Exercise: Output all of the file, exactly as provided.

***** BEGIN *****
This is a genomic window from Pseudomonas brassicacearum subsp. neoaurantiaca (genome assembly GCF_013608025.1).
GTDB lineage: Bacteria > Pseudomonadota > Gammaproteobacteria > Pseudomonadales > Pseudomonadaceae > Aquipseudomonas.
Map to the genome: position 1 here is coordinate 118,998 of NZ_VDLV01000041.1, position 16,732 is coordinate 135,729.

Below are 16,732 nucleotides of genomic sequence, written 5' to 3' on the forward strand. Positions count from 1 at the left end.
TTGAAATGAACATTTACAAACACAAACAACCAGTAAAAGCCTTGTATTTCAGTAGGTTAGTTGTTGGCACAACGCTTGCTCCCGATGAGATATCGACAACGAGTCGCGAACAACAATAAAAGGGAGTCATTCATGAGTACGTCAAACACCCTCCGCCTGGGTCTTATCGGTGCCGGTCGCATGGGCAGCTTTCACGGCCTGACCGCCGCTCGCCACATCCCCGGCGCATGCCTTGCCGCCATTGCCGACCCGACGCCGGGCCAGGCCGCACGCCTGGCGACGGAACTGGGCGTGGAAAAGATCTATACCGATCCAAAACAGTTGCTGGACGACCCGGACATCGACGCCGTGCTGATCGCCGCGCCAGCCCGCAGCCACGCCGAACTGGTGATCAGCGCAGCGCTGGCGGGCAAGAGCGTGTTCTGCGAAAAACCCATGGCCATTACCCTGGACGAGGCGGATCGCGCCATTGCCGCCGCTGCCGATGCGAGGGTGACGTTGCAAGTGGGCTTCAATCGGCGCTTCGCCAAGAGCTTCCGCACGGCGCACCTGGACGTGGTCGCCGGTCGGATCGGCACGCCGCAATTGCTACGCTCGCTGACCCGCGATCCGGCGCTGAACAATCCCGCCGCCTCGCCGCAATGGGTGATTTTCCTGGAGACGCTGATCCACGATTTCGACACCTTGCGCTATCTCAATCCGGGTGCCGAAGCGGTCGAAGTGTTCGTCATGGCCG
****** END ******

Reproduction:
This is a genomic window from Pseudomonas brassicacearum subsp. neoaurantiaca (genome assembly GCF_013608025.1).
GTDB lineage: Bacteria > Pseudomonadota > Gammaproteobacteria > Pseudomonadales > Pseudomonadaceae > Aquipseudomonas.
Map to the genome: position 1 here is coordinate 118,998 of NZ_VDLV01000041.1, position 16,732 is coordinate 135,729.

Below are 16,732 nucleotides of genomic sequence, written 5' to 3' on the forward strand. Positions count from 1 at the left end.
TTGAAATGAACATTTACAAACACAAACAACCAGTAAAAGCCTTGTATTTCAGTAGGTTAGTTGTTGGCACAACGCTTGCTCCCGATGAGATATCGACAACGAGTCGCGAACAACAATAAAAGGGAGTCATTCATGAGTACGTCAAACACCCTCCGCCTGGGTCTTATCGGTGCCGGTCGCATGGGCAGCTTTCACGGCCTGACCGCCGCTCGCCACATCCCCGGCGCATGCCTTGCCGCCATTGCCGACCCGACGCCGGGCCAGGCCGCACGCCTGGCGACGGAACTGGGCGTGGAAAAGATCTATACCGATCCAAAACAGTTGCTGGACGACCCGGACATCGACGCCGTGCTGATCGCCGCGCCAGCCCGCAGCCACGCCGAACTGGTGATCAGCGCAGCGCTGGCGGGCAAGAGCGTGTTCTGCGAAAAACCCATGGCCATTACCCTGGACGAGGCGGATCGCGCCATTGCCGCCGCTGCCGATGCGAGGGTGACGTTGCAAGTGGGCTTCAATCGGCGCTTCGCCAAGAGCTTCCGCACGGCGCACCTGGACGTGGTCGCCGGTCGGATCGGCACGCCGCAATTGCTACGCTCGCTGACCCGCGATCCGGCGCTGAACAATCCCGCCGCCTCGCCGCAATGGGTGATTTTCCTGGAGACGCTGATCCACGATTTCGACACCTTGCGCTATCTCAATCCGGGTGCCGAAGCGGTCGAAGTGTTCGTCATGGCCG